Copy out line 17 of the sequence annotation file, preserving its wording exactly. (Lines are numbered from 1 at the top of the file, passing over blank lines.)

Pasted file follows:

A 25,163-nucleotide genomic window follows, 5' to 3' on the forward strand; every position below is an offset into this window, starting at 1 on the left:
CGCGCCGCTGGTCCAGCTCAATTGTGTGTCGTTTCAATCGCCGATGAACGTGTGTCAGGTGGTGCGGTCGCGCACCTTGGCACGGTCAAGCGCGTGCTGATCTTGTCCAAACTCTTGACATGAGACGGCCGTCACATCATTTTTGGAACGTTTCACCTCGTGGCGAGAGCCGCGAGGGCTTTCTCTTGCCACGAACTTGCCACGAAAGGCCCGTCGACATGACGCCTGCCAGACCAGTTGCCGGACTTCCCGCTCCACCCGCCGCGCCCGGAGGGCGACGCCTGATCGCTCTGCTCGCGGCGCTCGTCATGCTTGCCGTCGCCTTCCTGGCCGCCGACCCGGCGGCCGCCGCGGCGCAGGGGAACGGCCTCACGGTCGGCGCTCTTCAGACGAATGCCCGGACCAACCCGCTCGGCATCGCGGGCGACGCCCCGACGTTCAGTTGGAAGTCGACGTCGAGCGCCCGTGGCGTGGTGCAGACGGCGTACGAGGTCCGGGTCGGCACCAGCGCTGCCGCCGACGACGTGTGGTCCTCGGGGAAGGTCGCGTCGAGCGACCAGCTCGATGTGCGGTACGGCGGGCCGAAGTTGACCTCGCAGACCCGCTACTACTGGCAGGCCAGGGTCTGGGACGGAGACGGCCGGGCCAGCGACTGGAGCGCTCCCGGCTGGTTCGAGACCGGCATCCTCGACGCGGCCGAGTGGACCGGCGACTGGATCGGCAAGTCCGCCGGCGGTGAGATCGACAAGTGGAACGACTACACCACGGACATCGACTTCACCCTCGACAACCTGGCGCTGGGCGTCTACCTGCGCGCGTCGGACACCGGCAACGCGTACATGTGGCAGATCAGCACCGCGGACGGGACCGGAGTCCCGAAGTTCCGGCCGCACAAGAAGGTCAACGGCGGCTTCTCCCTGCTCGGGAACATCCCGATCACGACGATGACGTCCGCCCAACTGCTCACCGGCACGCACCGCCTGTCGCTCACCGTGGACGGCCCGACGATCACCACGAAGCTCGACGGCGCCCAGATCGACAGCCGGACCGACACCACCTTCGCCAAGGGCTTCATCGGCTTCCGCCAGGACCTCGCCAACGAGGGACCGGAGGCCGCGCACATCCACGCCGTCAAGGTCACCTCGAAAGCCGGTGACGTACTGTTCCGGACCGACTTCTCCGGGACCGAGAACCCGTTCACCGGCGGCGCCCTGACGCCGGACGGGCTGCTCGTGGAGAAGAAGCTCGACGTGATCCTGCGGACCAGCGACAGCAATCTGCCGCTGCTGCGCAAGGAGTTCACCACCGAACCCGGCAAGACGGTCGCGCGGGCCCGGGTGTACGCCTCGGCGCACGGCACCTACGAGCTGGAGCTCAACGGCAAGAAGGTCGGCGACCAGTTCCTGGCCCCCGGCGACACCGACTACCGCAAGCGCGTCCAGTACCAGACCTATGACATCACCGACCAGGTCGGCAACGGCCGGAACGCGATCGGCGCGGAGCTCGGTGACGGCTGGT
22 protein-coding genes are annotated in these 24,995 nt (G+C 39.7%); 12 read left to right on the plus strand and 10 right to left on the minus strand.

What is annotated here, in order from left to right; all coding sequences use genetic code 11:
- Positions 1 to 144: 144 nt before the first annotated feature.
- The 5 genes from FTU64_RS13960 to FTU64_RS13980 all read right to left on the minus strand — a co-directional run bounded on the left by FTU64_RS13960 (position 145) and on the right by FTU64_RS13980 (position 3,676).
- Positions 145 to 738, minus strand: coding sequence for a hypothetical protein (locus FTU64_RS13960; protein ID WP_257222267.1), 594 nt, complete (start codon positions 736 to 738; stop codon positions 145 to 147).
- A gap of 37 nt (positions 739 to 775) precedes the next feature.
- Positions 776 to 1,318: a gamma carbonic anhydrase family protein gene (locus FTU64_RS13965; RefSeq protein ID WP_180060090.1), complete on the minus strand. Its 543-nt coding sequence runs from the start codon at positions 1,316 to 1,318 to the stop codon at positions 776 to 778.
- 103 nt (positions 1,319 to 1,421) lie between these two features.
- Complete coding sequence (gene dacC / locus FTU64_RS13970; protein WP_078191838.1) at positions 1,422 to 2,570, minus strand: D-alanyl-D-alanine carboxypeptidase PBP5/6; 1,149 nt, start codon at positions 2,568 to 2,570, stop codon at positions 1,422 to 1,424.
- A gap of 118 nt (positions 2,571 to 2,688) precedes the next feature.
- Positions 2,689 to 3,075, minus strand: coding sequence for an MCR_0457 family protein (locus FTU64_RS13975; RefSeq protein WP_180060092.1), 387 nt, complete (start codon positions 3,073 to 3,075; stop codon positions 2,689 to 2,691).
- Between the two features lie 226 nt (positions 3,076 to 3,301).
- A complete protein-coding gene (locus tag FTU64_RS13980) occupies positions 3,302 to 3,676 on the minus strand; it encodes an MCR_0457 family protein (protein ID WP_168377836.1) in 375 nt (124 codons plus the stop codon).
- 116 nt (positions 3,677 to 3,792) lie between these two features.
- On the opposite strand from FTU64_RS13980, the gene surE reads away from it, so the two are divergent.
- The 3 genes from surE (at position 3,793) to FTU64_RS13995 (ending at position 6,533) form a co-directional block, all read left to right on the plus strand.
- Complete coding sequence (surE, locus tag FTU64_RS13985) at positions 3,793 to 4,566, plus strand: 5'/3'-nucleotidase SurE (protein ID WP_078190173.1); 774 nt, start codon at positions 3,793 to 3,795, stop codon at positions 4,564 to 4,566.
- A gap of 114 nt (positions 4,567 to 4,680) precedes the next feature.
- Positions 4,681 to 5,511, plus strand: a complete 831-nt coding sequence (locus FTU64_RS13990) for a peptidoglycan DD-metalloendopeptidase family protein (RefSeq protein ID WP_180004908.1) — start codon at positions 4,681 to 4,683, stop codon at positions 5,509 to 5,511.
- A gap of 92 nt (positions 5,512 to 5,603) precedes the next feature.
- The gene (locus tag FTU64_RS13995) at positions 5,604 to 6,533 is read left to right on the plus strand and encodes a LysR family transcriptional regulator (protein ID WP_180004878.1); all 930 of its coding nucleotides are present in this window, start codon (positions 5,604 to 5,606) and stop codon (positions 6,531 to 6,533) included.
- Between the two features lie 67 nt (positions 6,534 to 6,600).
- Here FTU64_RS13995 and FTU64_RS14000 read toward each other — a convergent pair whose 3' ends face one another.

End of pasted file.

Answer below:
- On the opposite strand from FTU64_RS13980, the gene surE reads away from it, so the two are divergent.